“I like your reply poem to Jane’s challenge BUT your ending couplet didn’t make much sense to me. I’d like to suggest for the last line:
I’ll drink martinis, very dry.”

And here’s my response.

“Thanks for the suggested revision. I meant my tongue in cheek ending to smack of irony: after over imbibing on wine for so long, my speaker decides to turn to vodka until he gets all that vine out of his system. Your suggestion changes my meaning but is a clearer solution. I’ll mention this on my blog.”

Sometimes when a writer dashes off a line to reflect his meaning, the result isn’t as clear to his reader as it seems in his mind because he knows what he means to convey and the reader has to be told. This may be a good example of it. The floor is open if you care to add your own thoughts to this example or perhaps to speak in general on the subject of clarity of expression. Thanks, Joy, for creating the teaching/learning moment.

Introducing Catherine Slesarik

Hi everyone,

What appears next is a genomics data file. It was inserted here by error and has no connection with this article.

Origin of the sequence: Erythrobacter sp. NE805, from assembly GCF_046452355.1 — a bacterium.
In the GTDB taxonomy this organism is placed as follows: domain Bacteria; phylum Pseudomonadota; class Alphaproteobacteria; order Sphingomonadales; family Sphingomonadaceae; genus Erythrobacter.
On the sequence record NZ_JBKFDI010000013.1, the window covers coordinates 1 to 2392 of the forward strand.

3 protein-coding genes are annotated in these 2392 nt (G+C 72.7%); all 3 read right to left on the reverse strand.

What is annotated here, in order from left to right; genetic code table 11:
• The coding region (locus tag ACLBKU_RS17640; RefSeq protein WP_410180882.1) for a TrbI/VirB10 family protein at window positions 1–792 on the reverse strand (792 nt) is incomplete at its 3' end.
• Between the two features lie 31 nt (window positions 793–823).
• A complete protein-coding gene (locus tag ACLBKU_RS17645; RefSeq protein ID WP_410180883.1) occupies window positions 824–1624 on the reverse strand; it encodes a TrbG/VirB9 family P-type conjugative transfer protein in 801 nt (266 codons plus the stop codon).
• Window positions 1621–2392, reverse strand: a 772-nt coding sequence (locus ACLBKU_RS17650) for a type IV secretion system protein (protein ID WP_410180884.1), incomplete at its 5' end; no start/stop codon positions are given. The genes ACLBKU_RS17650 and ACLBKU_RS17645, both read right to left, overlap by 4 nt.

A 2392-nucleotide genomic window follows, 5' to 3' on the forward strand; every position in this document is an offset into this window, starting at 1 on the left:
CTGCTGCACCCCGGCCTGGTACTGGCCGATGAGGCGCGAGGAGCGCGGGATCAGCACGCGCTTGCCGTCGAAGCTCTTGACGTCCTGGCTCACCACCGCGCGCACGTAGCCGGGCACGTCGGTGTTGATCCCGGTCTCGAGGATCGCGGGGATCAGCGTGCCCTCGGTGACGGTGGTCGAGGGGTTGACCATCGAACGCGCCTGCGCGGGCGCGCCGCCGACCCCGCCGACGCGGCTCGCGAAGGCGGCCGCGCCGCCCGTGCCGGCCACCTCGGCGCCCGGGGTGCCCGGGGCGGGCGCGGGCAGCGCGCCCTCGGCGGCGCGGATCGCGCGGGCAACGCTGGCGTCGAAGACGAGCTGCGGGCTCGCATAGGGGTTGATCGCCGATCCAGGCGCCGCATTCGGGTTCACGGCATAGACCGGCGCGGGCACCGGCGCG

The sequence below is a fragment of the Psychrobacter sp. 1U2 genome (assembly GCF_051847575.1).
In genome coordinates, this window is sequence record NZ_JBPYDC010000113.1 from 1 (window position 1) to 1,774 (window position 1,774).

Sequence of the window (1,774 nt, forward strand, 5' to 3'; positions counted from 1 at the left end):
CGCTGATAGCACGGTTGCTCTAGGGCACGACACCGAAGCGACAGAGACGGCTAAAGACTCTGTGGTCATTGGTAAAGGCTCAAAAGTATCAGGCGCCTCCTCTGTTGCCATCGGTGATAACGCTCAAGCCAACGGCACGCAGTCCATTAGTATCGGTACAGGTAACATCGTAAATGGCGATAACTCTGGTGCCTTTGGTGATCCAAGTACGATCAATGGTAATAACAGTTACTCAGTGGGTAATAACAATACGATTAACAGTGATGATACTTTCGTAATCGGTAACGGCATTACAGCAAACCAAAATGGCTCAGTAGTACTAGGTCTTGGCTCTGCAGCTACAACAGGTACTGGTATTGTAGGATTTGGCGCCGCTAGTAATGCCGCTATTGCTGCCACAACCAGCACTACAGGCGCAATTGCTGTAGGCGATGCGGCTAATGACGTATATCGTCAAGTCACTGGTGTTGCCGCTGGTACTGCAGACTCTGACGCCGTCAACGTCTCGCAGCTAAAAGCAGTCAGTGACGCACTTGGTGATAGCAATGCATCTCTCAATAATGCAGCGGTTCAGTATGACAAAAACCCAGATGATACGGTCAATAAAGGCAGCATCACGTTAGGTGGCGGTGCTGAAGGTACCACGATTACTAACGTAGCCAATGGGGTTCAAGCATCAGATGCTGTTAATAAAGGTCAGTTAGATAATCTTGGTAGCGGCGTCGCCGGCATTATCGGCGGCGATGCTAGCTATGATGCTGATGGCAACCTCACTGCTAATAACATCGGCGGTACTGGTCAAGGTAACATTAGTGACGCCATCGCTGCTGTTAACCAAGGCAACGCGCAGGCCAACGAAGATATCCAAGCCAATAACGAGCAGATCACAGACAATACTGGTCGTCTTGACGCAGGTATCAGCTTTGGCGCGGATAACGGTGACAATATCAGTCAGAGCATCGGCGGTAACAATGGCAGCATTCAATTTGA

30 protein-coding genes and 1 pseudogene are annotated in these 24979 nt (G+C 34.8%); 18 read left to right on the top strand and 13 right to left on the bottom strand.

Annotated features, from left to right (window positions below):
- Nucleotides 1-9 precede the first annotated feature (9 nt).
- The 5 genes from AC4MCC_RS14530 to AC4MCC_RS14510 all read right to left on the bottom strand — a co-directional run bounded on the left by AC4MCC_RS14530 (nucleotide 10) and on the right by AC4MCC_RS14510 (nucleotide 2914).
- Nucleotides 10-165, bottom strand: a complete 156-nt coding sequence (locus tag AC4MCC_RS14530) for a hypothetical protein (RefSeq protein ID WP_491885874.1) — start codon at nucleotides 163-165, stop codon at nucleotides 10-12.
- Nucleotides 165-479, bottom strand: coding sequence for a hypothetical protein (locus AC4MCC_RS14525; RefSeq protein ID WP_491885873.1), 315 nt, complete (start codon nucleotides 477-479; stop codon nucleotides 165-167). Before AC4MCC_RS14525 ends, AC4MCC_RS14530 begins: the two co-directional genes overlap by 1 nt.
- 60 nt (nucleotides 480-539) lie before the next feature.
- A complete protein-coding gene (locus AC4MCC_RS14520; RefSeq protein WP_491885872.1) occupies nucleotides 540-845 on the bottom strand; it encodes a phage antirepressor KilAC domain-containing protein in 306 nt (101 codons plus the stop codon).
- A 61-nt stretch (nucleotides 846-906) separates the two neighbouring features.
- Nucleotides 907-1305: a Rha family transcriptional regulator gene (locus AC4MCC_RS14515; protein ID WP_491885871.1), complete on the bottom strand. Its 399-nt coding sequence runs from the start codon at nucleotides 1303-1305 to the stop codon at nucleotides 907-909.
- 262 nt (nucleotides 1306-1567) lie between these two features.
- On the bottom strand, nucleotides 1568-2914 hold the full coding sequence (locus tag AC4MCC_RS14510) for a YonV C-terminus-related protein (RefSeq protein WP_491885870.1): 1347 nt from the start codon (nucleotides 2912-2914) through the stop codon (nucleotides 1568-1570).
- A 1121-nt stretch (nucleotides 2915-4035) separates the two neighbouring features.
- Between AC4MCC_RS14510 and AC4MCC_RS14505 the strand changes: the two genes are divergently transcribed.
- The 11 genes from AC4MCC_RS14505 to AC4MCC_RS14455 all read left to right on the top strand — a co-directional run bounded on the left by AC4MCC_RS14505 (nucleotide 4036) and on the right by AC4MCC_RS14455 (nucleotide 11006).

I had the pleasure of meeting teacher/poet/presenter Ken Slesarik in 2011 when he attended my first poetry workshop for the fine folks at Highlights Foundation. Uh, by the way, Ken has a sense of humor. Here’s a picture he provided after the workshop.

Ken and I have remained in contact and recently he began sharing with me occasional information about his talented artist daughter, Catherine Slesarik. Today is the day I want you to meet her too.
At my suggestion, Ken interviewed Catherine and together they selected a small sample of her work. One of the pictures is of a dragon so papa K pitched in a poem to accompany it. Without further ado, here is Catherine Slesarik with a special assist from her father.